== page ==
When Welsh woodworker Don Weber came to Paint Lick, Kentucky, he brought a collection of hand tools, experience and knowledge about how to construct furniture using traditional British techniques.
When Weber’s family immigrated to the United States in 1969, Weber stayed in Wales, and at age sixteen, apprenticed to an uncle who ran a joiner’s shop. Weber tracked down William Dean, younger brother of Alec and Owen Dean, the last of Britain’s Bodgers – the old-time woodland spring pole turners who produced turned parts for the chair industry around High Wycombe. Learning their craft, Weber now refers to himself as a Bodger, working with wood from the log instead of the lumberyard, using hand tools such as a beetle, (a large, iron-bound mallet), wedges, and a froe. There are no power tools in his studio, only hand tools such as the shaving horse, draw knife, block planer, side axe, jack plane, and hand drill among many others.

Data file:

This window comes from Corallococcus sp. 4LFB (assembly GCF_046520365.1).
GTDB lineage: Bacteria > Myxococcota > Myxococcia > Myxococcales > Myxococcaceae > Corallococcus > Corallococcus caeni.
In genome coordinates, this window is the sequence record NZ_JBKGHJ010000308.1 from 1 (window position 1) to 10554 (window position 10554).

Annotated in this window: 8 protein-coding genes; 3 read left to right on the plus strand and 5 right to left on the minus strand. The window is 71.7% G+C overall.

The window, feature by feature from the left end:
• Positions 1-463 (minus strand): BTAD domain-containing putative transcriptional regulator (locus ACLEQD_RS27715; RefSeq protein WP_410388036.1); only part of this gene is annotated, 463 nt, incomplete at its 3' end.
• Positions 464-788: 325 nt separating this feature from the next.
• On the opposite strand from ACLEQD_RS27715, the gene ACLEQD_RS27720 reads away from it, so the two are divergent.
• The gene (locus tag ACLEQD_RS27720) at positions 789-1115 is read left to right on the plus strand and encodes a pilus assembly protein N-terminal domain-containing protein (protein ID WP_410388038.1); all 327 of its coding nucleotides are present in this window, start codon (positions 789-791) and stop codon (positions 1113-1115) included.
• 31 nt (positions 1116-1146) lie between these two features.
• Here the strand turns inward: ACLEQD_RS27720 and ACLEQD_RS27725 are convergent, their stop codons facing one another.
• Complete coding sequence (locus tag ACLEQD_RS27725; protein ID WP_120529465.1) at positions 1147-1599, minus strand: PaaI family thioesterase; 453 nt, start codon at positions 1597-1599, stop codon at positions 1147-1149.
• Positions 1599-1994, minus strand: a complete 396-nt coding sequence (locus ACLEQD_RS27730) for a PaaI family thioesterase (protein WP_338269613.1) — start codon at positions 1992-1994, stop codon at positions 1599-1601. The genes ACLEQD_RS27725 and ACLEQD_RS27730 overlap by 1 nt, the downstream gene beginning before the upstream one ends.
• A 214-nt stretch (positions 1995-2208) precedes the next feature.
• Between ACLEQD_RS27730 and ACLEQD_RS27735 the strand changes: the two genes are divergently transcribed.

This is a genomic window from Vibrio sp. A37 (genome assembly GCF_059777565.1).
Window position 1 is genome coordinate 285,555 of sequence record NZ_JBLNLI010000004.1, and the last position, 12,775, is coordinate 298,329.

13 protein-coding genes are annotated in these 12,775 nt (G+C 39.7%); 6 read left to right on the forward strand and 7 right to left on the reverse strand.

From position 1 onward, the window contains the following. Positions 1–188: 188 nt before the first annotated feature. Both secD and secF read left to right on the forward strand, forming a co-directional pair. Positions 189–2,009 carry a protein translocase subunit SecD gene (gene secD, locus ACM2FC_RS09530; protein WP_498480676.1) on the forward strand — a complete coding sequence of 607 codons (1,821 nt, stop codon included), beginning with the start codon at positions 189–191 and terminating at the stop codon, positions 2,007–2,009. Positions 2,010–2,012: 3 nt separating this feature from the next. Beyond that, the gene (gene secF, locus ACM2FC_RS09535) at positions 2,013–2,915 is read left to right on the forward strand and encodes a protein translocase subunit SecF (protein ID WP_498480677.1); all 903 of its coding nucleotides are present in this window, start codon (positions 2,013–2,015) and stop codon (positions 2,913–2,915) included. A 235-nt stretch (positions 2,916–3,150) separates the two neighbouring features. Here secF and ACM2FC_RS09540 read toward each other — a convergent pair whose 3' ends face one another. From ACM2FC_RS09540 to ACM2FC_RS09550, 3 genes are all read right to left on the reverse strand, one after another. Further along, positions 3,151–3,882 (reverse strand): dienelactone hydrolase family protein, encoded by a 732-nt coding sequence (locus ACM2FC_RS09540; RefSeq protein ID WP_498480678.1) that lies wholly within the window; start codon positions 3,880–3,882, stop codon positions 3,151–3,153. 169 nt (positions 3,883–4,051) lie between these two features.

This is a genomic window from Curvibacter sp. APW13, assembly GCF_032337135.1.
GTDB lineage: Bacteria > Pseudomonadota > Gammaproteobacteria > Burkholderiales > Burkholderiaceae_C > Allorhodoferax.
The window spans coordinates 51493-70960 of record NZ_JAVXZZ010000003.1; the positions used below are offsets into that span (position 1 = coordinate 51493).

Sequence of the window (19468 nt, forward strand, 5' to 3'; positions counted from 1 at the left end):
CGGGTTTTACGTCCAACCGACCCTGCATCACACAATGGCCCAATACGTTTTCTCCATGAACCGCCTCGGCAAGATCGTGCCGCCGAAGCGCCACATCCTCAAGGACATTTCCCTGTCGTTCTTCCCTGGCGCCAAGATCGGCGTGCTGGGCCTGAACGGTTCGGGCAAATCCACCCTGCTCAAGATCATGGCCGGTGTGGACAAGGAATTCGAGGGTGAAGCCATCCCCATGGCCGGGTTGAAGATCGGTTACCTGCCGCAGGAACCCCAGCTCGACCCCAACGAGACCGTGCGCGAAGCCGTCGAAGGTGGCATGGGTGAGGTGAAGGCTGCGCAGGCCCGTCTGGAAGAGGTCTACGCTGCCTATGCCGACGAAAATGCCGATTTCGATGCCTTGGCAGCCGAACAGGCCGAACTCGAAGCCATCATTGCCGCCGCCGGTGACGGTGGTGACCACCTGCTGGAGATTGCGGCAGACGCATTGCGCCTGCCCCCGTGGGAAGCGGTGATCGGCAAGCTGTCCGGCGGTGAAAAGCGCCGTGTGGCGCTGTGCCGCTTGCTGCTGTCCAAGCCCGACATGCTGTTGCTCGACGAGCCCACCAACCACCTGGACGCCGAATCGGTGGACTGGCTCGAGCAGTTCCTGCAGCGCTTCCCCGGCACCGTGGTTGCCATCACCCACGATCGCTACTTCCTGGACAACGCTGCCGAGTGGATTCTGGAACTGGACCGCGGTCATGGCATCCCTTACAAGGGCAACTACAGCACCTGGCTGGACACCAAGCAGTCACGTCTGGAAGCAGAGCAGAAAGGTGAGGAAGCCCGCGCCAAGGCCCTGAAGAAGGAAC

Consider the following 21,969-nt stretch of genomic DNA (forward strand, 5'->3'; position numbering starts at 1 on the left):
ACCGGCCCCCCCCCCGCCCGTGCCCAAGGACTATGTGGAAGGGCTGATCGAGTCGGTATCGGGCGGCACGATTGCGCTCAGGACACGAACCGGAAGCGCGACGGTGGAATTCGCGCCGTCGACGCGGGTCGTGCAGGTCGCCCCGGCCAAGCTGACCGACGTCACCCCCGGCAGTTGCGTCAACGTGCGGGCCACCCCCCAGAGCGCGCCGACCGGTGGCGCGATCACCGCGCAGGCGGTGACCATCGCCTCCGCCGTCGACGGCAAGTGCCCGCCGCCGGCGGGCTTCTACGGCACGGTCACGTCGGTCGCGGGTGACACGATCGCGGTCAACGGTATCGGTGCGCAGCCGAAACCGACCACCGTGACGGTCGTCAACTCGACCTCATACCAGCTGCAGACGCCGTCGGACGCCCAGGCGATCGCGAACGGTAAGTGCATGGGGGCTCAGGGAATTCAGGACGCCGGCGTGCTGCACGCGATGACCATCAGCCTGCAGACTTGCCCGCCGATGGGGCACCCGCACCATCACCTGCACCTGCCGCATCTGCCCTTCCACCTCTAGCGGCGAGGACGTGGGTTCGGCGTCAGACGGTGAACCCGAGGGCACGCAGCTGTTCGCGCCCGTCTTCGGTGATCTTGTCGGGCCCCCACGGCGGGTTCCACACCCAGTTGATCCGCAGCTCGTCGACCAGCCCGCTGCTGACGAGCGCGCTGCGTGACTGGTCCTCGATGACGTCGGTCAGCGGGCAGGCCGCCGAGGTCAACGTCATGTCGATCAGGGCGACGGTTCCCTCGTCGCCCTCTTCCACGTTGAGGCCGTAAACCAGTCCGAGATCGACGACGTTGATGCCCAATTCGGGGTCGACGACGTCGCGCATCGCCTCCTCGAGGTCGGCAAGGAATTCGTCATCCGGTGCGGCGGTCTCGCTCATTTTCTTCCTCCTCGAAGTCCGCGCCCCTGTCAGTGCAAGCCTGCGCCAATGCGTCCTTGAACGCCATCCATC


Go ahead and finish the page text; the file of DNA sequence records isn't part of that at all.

Weber also works in regional schools to keep the knowledge of these old woodworking traditions alive. He is a member of the Association of Pole Lathe Turners, the American Artist Blacksmith Association, and the Timber Framers Guild. Weber has appeared twice on PBS’s “The WoodWright’s Shop” with Roy Underhill. He is a regular contributing writer for trade publications including Popular Woodworking Magazine which has an article by Weber entitled “Traveling Toolbox” in its April, 2005 edition.
Don Weber’s work may be found in homes throughout the region and at the Kentucky Artisan Center in Berea, KY.